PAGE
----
Another week of school has come and gone, and anticipation for fall break is paramount. Next week, we only have three days of classes, and then we essentially have a four-day weekend. I’m possibly going camping with my friends for one night, but besides that, I’m looking forward to not having any super concrete plans. It’ll be a nice change of pace.
There are plenty of options when it comes to finding things to do for break. A few of my friends are taking the Bolt Bus up to Seattle. Some people drive or fly home to see their families. Some people just stay on campus and relax. Also, College Outdoors has fall break trips for students. I know some people who spent the four days kayaking and camping at Waldo Lake last year. We’re actually renting gear from College Outdoors for our camping trip. Their rentals are a great resource for people who don’t just happen to have tents and sleeping bags lying around.
Not only does College Outdoors have trips for fall break, they also have spring break trips, both day hikes and overnight trips on weekends, and new student trips for incoming first-years. My new student trip, or NST, was one of the most unforgettable experiences I’ve had at LC and I would highly recommend going on one if you can. I went with eight other students on an eight-day backpacking trip in the Wallowa Mountains of Eastern Oregon. It was probably the hardest thing I’ve ever done. I’d never really been backpacking before, and although I’m a fairly athletic person (or I was at the time J), I definitely struggled. Long days, high altitude, heavy packs. But it was so worth it to stand on top of mountain passes with new friends, to recite poetry around the camp stove after dark, to make trail pizza on the side of a mountain, to wake up with the sun and eat delicious chocolate chip pancakes, to experience quiet moments in the forest.
This is the meadow camp where we stayed for two nights. Above it was this mountain that my friend Ben and I decided would be a great idea for the group to climb during our “rest” day. “It’ll only take a few hours,” we guessed. Famous last words.
If you look really closely, you can see our tents down there.
Turns out that what you see from camp is a false summit. We kept pushing on. Did I mention there was no trail? There was another false summit, and then another. We eventually made the collective decision that it would be unwise to keep going. After a grand total of eight hours, we made it back to camp only to find that an animal had eaten the dough we’d left out to rise for dinner. That night, there was an insane storm with lightning and rain and winds that tore our tents off the grass and sent them flying down the meadow. It was quite a day. It’s the kind of thing you look back on and say: “Wow, after that, I can do anything.” And the next morning was the sunniest, most beautiful day you could imagine.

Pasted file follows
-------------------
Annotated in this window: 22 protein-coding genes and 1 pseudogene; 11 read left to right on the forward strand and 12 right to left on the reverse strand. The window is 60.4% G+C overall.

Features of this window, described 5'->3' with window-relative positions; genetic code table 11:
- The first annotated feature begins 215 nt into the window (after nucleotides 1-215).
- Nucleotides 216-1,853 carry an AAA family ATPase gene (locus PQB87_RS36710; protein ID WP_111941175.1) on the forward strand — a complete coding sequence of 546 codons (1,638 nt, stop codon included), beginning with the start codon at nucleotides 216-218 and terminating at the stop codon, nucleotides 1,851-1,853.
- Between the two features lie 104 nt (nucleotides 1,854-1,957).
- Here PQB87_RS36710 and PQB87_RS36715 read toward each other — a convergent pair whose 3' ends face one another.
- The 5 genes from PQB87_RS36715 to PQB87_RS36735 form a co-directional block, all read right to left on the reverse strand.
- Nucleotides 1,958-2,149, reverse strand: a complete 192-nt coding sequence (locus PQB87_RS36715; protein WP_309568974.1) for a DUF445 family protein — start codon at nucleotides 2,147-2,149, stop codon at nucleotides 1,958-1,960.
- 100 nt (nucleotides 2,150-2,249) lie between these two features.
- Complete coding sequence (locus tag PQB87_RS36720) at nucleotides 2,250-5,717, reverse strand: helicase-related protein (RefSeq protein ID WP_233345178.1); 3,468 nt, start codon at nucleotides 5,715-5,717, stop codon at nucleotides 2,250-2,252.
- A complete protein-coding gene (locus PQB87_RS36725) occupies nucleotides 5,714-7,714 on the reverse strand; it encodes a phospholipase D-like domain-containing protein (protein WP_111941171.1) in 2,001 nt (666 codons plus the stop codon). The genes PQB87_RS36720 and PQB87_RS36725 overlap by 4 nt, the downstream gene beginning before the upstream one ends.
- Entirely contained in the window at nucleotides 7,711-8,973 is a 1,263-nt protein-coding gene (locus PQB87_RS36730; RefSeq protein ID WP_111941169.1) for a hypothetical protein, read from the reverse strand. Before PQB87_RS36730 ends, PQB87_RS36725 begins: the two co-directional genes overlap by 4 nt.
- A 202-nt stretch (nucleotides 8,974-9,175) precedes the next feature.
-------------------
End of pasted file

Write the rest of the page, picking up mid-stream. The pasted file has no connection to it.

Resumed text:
How many students does it take to transfer a trail pizza onto a plate?
Our trip leaders made sure that everyone had an honestly life-changing experience. That’s another really cool thing about College Outdoors. There’s lots of opportunities for leadership. You can get certified as a Wilderness First Responder, be a student coordinator, be a trip leader or assistant trip leader, and gain lots of skills. Personally, I prefer to just go on the trips and not have all that responsibility, but if you have an interest in wilderness leadership, College Outdoors is a good option for you.
I’ve also been to the coast a few times with College Outdoors, which was really fun and much more relaxing.
A November day hike. It was a little rainy but not too bad, and College Outdoors provides tons of rain gear if you don't have it.
February yoga retreat. We stayed in a cabin and hiked and did yoga and it was fabulous.
That's me. Whoo!
Anyway, that's enough reminiscing. I should really go on another trip sometime but I haven't had the time, I always seem to have a conflict when the yoga trip is happening, and that's the one I really want to do again.
I'm going to go do actual homework now. I'm currently at Maggie's, which is the convenience store and coffee shop on campus. You can get espresso drinks and snacks and stuff there with cash, cards, or the flex points that can be a part of your meal plan. It's a pretty good place to study if you prefer a more lively environment than the library. More background noise.
If you have questions, feel free to email me at firstname.lastname@example.org!